ByteBuf Module

ByteBuf Module provides memory-efficient, recyclable byte buffers.

You can add ByteBuf module to your project by inserting dependency in pom.xml:

<dependency>
    <groupId>io.datakernel</groupId>
    <artifactId>datakernel-bytebuf</artifactId>
    <version>3.0.0-SNAPSHOT</version>
</dependency>

The main components of the module are:

ByteBuf

An extremely lightweight and efficient implementation compared to the Java NIO ByteBuffer. There are no direct buffers, which simplifies and improves ByteBuf performance.

ByteBuf is similar to a FIFO byte queue and has two positions: head and tail. When you write data to your ByteBuf, its tail increases by the amount of bytes written. Similarly, when you read data from your ByteBuf, its head increases by the amount of bytes read. You can read bytes from ByteBuf only when tail is greater then head. Also, you can write bytes to ByteBuf until tail doesn’t exceed the length of the wrapped array. In this way, there is no need for ByteBuffer.flip() operations.

ByteBuf supports concurrent processes: while some data is written to the ByteBuf by one process, another one can read it. ByteBuf also has slice() operation and inner ref counts.

ByteBufPool

Allows to reuse ByteBufs, and as a result reduces Java Garbage Collector load. To make ByteBufPool usage more convenient, there are debugging and monitoring tools for allocated ByteBufs, including their stack traces.

To get a ByteBuf from the pool, use ByteBufPool.allocate(int size). A buffer of rounded up to the nearest power of 2 size will be allocated (for example, if size is 29, a ByteBuf of 32 bytes will be allocated).

To return ByteBuf to the ByteBufPool, use ByteBuf.recycle(). This recycle is recommended but not required - if you forget to do so, you will only give Garbage Collector a little more work to do.

You can explore an example of ByteBuf pool usage here

ByteBufQueue

ByteBufQueue class provides effective management of multiple ByteBufs. It creates an optimized queue of several ByteBufs with FIFO rules. You can simply manage your queue with the following methods:

  • takeRemaining() - creates and returns a new ByteBuf which contains all remaining bytes from the ByteBufQueue.
  • takeExactSize() - creates and returns a new ByteBuf which contains an exact amount of bytes if ByteBufQueue first ByteBuf has enough bytes. Otherwise returns a ByteBuf of exact size which contains all bytes from the ByteBufQueue.
  • takeAtLeast(int size) - creates and returns ByteBufSlice that contains all bytes from queue’s first ByteBuf if latter contains more bytes than size. Otherwise creates a new ByteBuf of the size.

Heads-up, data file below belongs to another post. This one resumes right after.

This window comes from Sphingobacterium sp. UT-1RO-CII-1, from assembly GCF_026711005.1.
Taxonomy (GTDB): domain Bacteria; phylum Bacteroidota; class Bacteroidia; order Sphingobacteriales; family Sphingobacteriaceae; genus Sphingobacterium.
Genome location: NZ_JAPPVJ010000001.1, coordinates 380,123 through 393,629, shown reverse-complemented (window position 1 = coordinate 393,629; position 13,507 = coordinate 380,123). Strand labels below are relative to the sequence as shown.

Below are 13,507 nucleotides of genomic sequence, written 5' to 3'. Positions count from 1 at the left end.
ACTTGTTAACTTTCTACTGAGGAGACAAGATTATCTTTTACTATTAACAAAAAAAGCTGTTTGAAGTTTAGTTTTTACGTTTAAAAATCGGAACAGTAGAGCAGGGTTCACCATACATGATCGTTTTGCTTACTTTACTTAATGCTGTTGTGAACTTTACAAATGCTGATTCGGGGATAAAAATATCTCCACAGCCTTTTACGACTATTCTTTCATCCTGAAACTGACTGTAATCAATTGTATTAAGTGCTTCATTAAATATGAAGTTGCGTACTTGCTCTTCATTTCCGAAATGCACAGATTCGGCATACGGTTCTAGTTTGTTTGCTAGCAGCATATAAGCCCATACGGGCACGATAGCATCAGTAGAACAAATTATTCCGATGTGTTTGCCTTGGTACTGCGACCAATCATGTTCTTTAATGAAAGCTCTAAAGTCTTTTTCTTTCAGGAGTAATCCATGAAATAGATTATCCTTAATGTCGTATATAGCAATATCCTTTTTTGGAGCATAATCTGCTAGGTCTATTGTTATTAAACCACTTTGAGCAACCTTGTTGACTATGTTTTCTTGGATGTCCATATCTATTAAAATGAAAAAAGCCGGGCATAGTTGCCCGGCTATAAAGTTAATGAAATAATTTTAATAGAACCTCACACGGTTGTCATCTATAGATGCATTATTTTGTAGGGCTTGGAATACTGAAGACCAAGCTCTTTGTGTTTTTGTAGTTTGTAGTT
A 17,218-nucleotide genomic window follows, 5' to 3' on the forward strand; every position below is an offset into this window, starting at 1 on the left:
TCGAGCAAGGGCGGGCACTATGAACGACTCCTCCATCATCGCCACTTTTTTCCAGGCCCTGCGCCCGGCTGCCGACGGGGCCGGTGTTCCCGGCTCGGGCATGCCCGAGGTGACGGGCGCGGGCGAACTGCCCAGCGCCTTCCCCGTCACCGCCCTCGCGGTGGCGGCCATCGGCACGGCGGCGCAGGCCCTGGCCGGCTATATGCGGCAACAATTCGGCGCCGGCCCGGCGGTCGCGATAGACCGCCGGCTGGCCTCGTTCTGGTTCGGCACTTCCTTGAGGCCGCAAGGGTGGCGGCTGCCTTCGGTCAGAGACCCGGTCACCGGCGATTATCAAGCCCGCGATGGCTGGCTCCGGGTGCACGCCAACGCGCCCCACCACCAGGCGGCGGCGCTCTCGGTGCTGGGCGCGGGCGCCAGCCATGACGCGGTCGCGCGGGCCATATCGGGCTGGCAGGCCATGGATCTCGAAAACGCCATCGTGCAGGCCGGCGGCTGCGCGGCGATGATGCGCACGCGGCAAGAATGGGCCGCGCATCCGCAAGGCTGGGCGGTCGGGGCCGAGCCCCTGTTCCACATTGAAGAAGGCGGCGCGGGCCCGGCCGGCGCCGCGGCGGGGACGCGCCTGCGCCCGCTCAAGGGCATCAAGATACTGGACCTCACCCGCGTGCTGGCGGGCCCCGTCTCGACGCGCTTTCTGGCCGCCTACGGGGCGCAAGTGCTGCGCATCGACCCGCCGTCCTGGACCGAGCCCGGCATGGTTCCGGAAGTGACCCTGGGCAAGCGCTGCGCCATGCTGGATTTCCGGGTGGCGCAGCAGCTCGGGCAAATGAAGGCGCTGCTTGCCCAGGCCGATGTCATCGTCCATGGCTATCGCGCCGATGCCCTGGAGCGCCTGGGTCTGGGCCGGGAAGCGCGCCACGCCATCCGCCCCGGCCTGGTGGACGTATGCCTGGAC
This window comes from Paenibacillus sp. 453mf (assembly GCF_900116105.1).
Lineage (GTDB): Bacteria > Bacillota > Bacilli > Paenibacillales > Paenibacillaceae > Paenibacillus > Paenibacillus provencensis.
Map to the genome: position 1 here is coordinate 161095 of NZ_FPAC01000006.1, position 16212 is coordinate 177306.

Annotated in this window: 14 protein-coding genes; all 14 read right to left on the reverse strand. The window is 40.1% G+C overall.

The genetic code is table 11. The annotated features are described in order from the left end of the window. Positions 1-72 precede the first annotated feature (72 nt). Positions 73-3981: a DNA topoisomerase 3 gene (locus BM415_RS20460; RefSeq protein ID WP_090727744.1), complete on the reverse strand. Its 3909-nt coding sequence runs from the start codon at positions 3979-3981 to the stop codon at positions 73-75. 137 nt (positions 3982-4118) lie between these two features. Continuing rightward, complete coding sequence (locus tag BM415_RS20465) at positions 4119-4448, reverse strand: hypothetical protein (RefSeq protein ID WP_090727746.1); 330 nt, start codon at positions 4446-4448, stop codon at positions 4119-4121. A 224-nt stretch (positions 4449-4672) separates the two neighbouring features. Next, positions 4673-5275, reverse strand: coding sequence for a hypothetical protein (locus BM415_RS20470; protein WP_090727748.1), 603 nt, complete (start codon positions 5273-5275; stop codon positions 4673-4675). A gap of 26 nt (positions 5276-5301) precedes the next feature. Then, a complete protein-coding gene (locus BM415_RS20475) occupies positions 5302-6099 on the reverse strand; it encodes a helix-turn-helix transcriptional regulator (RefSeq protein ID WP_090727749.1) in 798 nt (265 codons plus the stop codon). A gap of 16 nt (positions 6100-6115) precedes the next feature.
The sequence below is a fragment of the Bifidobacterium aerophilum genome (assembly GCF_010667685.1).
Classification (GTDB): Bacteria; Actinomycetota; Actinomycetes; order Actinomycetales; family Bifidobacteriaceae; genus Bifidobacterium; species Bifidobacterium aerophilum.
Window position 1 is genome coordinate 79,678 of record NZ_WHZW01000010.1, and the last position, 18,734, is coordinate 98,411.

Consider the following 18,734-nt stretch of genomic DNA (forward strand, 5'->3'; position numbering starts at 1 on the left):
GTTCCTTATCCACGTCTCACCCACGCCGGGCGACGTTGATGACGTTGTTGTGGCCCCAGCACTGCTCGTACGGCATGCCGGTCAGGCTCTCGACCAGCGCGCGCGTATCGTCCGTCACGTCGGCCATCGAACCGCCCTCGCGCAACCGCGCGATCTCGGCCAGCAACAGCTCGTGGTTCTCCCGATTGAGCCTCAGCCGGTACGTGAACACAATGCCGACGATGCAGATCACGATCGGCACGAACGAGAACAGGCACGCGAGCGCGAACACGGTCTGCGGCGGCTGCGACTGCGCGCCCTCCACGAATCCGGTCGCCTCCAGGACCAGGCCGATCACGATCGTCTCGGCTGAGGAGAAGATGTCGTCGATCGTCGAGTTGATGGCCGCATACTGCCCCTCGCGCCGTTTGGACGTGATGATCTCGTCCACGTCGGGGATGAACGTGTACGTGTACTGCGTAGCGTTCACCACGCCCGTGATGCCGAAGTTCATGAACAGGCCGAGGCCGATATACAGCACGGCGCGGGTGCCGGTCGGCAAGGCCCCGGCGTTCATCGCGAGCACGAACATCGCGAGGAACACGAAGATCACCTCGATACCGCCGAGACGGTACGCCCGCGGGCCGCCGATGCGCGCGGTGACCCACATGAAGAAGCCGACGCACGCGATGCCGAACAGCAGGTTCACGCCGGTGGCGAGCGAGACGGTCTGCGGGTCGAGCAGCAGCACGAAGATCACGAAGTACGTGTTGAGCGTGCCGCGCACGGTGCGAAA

• takeAtMost(int size) - creates and returns ByteBufSlice that contains needed amount of bytes from queue’s first ByteBuf if latter contains enough bytes. Otherwise creates and returns ByteBuf that contains all bytes from first ByteBuf in queue.

You can explore an example of ByteBuf queue usage here


This module also contains utility classes to manage resizing of underlying byte buffer, String conversions, etc.

You can wrap your byte array into ByteBuf in the following ways:

  • ByteBuf.empty() - returns an empty ByteBuf with length, head and tail all equal 0.
  • ByteBuf.wrapForWriting(byte[] bytes) - wraps provided byte array into ByteBuf with tail equal to 0.
  • ByteBuf.wrapForReading(byte[] bytes) - wraps provided byte array into ByteBuf with tail equal to the length of provided array.
  • ByteBuf.wrap(byte[] bytes, int head, int tail) - returns a new ByteBuf with custom head and tail. These arguments define from which element new data can be written or read. For example, if you set tail as bytes.length, you’ll create a ByteBuf from which bytes can only be read.


ByteBuf can also be used to wrap other data types:

  • ByteBufString.wrapAscii(String string)
  • ByteBufString.wrapUTF8(String string)
  • ByteBufString.wrapInt(int value)
  • ByteBufString.wrapLong(long value)


If you want to create a ByteBuf from scratch, you should use ByteBufPool.allocate(int size). This method either creates a new ByteBuf or returns one from the pool.

The core methods of ByteBuf are:

Method Purpose
head() / head(int pos) gets/sets index of the ByteBuf from which bytes can be read
tail() / tail(int pos) gets/sets index of the ByteBuf from which bytes can be written
limit() returns length of the ByteBuf
drainTo(ByteBuf buf, int length) drains ByteBuf to another ByteBuf, returns the number of elements to be drained
set(int index, byte b) sets byte b at the particular index of ByteBuf
put(byte b) puts given data in the ByteBuf at tail and then increases tail value by 1
getArray() returns a byte array created from the ByteBuf from head to tail
asArray() returns a byte array created from the ByteBuf from head to tail and recycles the ByteBuf
readByte() / readBoolean() / readChar() / readDouble() / readFloat() / readInt() / readLong() / readShort() / readString() allows to read primitives and Strings from the ByteBuf. Returns the value of appropriate data type from current head and increases head position by the amount of used by the data type bytes
writeByte(byte v) / writeBoolean(boolean v) / writeChar(char v) / writeDouble(double v) / writeFloat(float v) / writeInt(int v) / writeLong(long v) / writeShort(short v) / writeString(String s) allows to write primitives and Strings to the ByteBuf. Writes the value to the current tail and then increases its position by the amount of used by the data type bytes.
slice() / slice (int length) / slice (int offset, int length) returns a new SliceByteBuf which is a slice of your ByteBuf. By default, length is the number of bytes between head and tail, offset is head.
recycle() recycles your ByteBuf by returning it to ByteBufPool.


You can explore ByteBuf examples here

This module on GitHub repository